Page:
Saturday, September 16, 2006

Pope's Recent Comments on Justification

Apparently the Muslim world is shocked that Pope Benedict has a few concerns about Islam's attempts, then and now, to spread it's faith "by the sword." Having read his comments in context, I hardly see what the fuss is about. But Muslim extremists, like campus activists in the U.S., never pass-up an opportunity to be offended. So we'll probably be treated to large doses of Muslim outrage in the coming days - Mohammed cartoons redux. (Apart from the controversy, I highly recommend reading the Pope's lecture for it's own sake, as it provides a thoughtful and concise account of Catholic thinking on the relationship between faith and reason. Words that should be taken to heart by those condemning the Pope's remarks).

While the media focuses on two lines from his lecture to the Regensburg faculty, I would like to highlight something the Pope said during the same trip at the Ecumenical Celebration of Vespers. He praised the "efforts to reach a consensus on justification", and then added:

The agreement on justification remains an important task, which – in my view – is not yet fully accomplished: in theology justification is an essential theme, but in the life of the faithful today – it seems to me – it is only dimly present. Because of the dramatic events of our time, the theme of mutual forgiveness is felt with increased urgency, yet there is little perception of our fundamental need of God’s forgiveness, of our justification by him. Our modern consciousness – and in some way all of us are “modern” - is generally no longer aware of the fact that we stand as debtors before God and that sin is a reality which can be overcome only by God’s initiative. Behind this weakening of the theme of justification and of the forgiveness of sins is ultimately a weakening of our relation with God. In this sense, our first task will perhaps be to rediscover in a new way the living God present in our lives, in our time and in our society.

Given my focus of late, the Pope's comments immediately brought to mind this passage from Kierkegaard's Works of Love:

"Take away from the forgiveness of sins the battle of the anguished conscience (to which, according to Luther's excellent explanation, this whole doctrine is to lead), and then close the churches, the sooner the better, or turn them into places of amusement that stand open all day!"

Both the Pope and Kierkegaard are pointing to the fact that modern man has essentially no conception of sin, "of our fundamental need of God’s forgiveness, of our justification by him." And without the "anguished conscience", Christianity falls apart. Of course, the two men differ somewhat in how they emphasize this. Benedict seems to suggest the one can lack sin-consciousness and still live the "life of the faithful", while SK would rather "close the churches" than practice a faith without the anguished conscience (which, by the way, he had in spades). In this, they are simply reflecting their respective theological heritage. Kierkegaard, good Lutheran that he was, believes justification to be the central issue in Christianity, whereas Benedict holds a more multi-faceted view.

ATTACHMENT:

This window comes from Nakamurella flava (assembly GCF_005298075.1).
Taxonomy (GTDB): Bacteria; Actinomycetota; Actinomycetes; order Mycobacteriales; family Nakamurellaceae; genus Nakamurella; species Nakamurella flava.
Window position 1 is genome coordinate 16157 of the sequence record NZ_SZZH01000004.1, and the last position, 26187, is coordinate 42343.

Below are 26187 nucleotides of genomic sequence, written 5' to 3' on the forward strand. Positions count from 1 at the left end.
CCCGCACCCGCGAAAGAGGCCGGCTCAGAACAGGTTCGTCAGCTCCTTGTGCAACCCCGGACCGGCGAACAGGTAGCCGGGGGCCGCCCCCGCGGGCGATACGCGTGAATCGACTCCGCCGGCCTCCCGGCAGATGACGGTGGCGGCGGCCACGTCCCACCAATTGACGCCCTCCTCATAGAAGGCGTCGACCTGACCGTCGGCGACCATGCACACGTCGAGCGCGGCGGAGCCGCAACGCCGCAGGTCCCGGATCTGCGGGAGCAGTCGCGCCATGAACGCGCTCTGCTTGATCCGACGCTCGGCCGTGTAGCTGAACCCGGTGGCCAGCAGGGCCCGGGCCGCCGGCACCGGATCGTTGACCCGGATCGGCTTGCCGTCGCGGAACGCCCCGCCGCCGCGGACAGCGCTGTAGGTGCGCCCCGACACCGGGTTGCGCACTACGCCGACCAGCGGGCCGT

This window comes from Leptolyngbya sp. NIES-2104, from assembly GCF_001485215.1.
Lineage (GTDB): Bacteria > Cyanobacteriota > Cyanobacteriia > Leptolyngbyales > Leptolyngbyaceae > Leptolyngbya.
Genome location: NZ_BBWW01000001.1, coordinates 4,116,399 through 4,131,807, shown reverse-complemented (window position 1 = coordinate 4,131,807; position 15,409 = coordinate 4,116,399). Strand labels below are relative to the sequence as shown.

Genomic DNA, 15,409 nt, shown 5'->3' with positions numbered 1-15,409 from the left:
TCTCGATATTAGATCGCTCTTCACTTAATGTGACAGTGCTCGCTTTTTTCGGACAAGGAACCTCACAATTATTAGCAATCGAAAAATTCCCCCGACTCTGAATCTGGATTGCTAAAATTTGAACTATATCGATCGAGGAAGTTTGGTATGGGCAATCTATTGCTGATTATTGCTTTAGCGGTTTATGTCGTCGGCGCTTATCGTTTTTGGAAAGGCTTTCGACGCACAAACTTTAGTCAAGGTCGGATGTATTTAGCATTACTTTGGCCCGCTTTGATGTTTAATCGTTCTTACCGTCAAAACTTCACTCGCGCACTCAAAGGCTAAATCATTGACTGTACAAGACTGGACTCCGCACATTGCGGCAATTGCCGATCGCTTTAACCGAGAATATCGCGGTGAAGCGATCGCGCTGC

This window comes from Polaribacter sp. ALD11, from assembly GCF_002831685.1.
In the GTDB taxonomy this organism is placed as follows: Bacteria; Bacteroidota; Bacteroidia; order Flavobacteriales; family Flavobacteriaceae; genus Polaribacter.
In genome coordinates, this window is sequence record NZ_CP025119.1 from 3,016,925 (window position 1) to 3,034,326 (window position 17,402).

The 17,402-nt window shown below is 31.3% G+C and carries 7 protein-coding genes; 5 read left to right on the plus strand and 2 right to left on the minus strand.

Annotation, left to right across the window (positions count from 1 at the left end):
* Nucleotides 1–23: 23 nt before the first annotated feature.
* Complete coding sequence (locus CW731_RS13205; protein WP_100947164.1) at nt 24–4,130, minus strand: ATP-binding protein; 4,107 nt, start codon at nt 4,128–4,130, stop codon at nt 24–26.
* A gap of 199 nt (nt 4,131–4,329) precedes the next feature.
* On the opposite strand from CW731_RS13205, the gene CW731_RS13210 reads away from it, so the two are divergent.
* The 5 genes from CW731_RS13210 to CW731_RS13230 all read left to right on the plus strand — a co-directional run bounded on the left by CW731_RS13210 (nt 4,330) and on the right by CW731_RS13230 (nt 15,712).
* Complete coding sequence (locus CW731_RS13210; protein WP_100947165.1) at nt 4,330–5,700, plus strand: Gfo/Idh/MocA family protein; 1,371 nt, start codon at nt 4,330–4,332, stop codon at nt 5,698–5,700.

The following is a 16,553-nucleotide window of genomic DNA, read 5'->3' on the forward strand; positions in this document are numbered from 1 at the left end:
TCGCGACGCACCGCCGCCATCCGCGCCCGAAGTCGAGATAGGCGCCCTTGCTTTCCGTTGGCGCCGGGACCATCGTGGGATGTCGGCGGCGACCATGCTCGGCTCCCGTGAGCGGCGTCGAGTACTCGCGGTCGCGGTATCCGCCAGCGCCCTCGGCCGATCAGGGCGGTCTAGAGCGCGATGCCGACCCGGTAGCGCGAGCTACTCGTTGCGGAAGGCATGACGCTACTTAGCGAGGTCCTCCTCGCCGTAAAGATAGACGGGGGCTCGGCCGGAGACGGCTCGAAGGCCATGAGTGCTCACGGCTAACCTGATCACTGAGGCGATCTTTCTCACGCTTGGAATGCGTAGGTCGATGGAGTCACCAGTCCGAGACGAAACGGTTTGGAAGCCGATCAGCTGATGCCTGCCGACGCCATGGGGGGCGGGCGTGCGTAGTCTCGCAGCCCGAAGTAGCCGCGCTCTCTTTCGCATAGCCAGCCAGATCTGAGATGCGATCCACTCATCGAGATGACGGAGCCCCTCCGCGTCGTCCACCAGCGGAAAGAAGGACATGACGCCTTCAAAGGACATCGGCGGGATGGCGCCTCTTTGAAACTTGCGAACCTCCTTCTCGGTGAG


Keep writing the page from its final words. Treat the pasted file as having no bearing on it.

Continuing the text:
But there's no doubt that our churches - all of them - struggle with how to talk about human sin. To generalize, the mere mention of sin in liberal congregations is usually considered divisive and depressing, and thus omitted altogether. Conservatives, on the other hand, often give the impression of being obsessed with sin, although only with particular sins - homosexuality, adultery, drinking, depravity (conveniently, these sins only apply to certain types of people, thereby leaving the accusers in the clear). In both cases, what's missing is a sense of "radical sin" that corrupts both our good and our bad deeds. This sin permeates our entire being, forming a chasm between us and God that can only be bridged from the side of God. Understood this way, radical sin sends us fleeing to the radical grace of Christ.

Luther did not need to instill an "anguished conscience" in his parishioners - they already had it. The question for the church today is whether it needs to "make sinners of people" before it can save them. Both Barth and Bonhoeffer cautioned against a "Law first, then Gospel" strategy, and there's a great deal of merit to these arguments. But whether the Law comes first or second, we need to somehow re-acquaint "our modern consciousness" with the notion of Sin before God (and not merely sins against conventional morality). If we can't manage that, then we should get busy transforming our churches into pool halls and dance clubs.

1 comment:

phillip said...

Nice article with some excellent points,maybe we need another John the Baptist to 'prepare the paths of the Lord' before we can feel the amazing aspect of grace once more.
Pope Benedict is a marvelous thinker, but having made a saint of John Paul even his own people will be constantly sniping and comparing methinks.
Islam attracts because the nature of modern propaganda is the destruction of real reason in favour of emotive politicised positions, thus a 'faith' that demands not an end but the very denial of reason will necessarily attract those destroyed by current educational methods. Our own politicians need to recognise that while the vast majority of Muslims might be peaceful and even law-abiding the religion itself is capable of being utilised for radicalism because a Bin Laden's position is justified from the text.